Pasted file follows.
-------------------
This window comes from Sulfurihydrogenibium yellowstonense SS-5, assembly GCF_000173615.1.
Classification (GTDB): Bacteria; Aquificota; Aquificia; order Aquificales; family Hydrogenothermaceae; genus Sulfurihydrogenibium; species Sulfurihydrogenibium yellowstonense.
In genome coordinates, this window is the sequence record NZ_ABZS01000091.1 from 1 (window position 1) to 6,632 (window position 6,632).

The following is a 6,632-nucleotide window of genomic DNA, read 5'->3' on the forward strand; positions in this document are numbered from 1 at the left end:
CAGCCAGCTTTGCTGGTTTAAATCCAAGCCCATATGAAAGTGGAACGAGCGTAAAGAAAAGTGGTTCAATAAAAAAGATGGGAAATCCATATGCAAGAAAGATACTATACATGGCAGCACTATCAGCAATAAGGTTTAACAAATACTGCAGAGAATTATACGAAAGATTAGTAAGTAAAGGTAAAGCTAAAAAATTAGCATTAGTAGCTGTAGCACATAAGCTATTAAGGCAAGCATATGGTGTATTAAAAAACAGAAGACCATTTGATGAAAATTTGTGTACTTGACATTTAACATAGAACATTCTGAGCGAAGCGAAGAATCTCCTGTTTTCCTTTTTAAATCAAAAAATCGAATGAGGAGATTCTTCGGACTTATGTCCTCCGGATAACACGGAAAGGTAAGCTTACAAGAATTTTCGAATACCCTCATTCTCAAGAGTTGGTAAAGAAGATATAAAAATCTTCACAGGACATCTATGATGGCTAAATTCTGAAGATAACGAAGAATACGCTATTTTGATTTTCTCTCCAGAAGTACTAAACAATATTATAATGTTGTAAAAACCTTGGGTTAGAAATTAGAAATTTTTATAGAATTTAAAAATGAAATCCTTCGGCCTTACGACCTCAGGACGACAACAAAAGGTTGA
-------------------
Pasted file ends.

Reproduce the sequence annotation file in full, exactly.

This window comes from Sulfurihydrogenibium yellowstonense SS-5, assembly GCF_000173615.1.
Classification (GTDB): Bacteria; Aquificota; Aquificia; order Aquificales; family Hydrogenothermaceae; genus Sulfurihydrogenibium; species Sulfurihydrogenibium yellowstonense.
In genome coordinates, this window is the sequence record NZ_ABZS01000091.1 from 1 (window position 1) to 6,632 (window position 6,632).

The following is a 6,632-nucleotide window of genomic DNA, read 5'->3' on the forward strand; positions in this document are numbered from 1 at the left end:
CAGCCAGCTTTGCTGGTTTAAATCCAAGCCCATATGAAAGTGGAACGAGCGTAAAGAAAAGTGGTTCAATAAAAAAGATGGGAAATCCATATGCAAGAAAGATACTATACATGGCAGCACTATCAGCAATAAGGTTTAACAAATACTGCAGAGAATTATACGAAAGATTAGTAAGTAAAGGTAAAGCTAAAAAATTAGCATTAGTAGCTGTAGCACATAAGCTATTAAGGCAAGCATATGGTGTATTAAAAAACAGAAGACCATTTGATGAAAATTTGTGTACTTGACATTTAACATAGAACATTCTGAGCGAAGCGAAGAATCTCCTGTTTTCCTTTTTAAATCAAAAAATCGAATGAGGAGATTCTTCGGACTTATGTCCTCCGGATAACACGGAAAGGTAAGCTTACAAGAATTTTCGAATACCCTCATTCTCAAGAGTTGGTAAAGAAGATATAAAAATCTTCACAGGACATCTATGATGGCTAAATTCTGAAGATAACGAAGAATACGCTATTTTGATTTTCTCTCCAGAAGTACTAAACAATATTATAATGTTGTAAAAACCTTGGGTTAGAAATTAGAAATTTTTATAGAATTTAAAAATGAAATCCTTCGGCCTTACGACCTCAGGACGACAACAAAAGGTTGA